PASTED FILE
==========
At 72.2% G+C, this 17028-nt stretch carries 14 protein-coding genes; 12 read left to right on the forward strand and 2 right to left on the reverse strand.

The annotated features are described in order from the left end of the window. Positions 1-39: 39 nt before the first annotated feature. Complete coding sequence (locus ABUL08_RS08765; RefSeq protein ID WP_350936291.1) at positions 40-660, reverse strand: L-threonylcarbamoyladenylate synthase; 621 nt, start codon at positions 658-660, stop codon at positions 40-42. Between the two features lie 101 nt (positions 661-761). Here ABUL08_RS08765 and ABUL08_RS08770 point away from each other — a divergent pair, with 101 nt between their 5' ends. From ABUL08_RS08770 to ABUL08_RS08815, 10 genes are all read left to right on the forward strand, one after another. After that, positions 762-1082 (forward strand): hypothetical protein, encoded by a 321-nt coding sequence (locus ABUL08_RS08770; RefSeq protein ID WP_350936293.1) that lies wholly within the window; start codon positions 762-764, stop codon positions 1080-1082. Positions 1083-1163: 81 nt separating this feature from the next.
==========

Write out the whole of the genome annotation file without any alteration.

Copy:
At 72.2% G+C, this 17028-nt stretch carries 14 protein-coding genes; 12 read left to right on the forward strand and 2 right to left on the reverse strand.

The annotated features are described in order from the left end of the window. Positions 1-39: 39 nt before the first annotated feature. Complete coding sequence (locus ABUL08_RS08765; RefSeq protein ID WP_350936291.1) at positions 40-660, reverse strand: L-threonylcarbamoyladenylate synthase; 621 nt, start codon at positions 658-660, stop codon at positions 40-42. Between the two features lie 101 nt (positions 661-761). Here ABUL08_RS08765 and ABUL08_RS08770 point away from each other — a divergent pair, with 101 nt between their 5' ends. From ABUL08_RS08770 to ABUL08_RS08815, 10 genes are all read left to right on the forward strand, one after another. After that, positions 762-1082 (forward strand): hypothetical protein, encoded by a 321-nt coding sequence (locus ABUL08_RS08770; RefSeq protein ID WP_350936293.1) that lies wholly within the window; start codon positions 762-764, stop codon positions 1080-1082. Positions 1083-1163: 81 nt separating this feature from the next.